• A close relationship with their Chancellor or Shadow Chancellor. Whatever the later strains, the Thatcher/Howe and later Thatcher/Lawson relationships were at the heart of Thatcher’s governments and economic achievements. (We do not need to look far to see how damaging the PM and Chancellor being on non-speaking terms can be.) The Corbyn/McDonnell relationship has not, of course, been tested in government.
But so far it has been focused on the economy in much the same way as Thatcher and Howe were. Corbyn/McDonnell may be more focused on how to make it fairer rather than how to make it work but, like Thatcher, they have not allowed themselves to be distracted (by Brexit in their case / by rising unemployment & riots in Thatcher’s) from what they see as key to the changes they want to make happen.
• A clear idea as to how they want to change the country. In completely opposite directions from the other, to be sure. But even if you do not favour the destination there is something attractive about someone who knows where they want to get to, especially when the alternative is busy agonising about whether and, if so, how to put one foot in front of the other.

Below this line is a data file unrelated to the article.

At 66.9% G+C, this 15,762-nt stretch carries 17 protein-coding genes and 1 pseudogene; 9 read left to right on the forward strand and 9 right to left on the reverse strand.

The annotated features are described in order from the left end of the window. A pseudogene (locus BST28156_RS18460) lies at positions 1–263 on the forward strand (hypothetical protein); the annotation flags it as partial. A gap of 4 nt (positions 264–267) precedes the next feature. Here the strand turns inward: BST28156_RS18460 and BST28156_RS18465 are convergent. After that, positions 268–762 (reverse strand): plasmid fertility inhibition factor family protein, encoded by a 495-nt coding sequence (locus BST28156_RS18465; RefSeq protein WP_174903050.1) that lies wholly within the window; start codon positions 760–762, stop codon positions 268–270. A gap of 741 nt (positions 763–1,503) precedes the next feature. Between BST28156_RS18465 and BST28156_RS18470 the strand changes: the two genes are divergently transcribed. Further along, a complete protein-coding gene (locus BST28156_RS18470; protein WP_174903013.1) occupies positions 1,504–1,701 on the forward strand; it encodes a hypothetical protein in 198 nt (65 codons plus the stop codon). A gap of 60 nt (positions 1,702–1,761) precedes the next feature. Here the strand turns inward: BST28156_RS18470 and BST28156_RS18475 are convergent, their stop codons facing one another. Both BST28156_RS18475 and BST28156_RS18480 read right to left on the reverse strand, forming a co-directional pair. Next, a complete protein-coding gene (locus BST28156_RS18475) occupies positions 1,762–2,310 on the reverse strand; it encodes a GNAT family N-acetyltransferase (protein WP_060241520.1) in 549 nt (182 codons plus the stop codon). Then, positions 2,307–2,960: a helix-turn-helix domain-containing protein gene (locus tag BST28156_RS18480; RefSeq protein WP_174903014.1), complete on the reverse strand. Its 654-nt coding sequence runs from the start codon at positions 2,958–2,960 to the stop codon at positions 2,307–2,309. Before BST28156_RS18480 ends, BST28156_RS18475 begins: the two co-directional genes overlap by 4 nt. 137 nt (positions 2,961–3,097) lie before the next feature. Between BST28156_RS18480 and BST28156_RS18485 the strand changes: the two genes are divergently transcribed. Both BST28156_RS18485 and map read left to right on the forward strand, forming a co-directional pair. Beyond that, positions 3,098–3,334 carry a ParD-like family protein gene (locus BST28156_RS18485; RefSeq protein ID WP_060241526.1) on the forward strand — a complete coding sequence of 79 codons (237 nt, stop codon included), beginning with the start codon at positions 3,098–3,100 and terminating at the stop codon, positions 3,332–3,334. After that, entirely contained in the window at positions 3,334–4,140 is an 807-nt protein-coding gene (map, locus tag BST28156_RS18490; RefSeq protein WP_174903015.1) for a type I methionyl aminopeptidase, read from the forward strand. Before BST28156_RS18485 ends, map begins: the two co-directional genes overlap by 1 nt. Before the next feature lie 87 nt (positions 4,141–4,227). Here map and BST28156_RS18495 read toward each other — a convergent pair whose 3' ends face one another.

• An ability to articulate ordinary people’s concerns in a way which makes voters listen. Both populists, to the great surprise of most who never thought that a rather stiff humourless rich Tory woman could reinvent herself as a housewife full of common-sense. Nor that a scruffy bearded rebellious old man with a history of adopting every lost, dubious or outrightly violent cause he could find could reinvent himself as an amiable and beloved wise grandfather determined to help the young.
• Like all effective leaders, both had/have their Praetorian guard and a small band of enthusiastic backers, becoming larger as success brings followers. Thatcher dominated her party while she was a winner, true believers being always fewer than the fair-weather supporters. Corbyn has never sought popularity in his party. Quite the opposite in fact. And this has helped him and his core team ignore his critics until such time as he was seen to be a winner.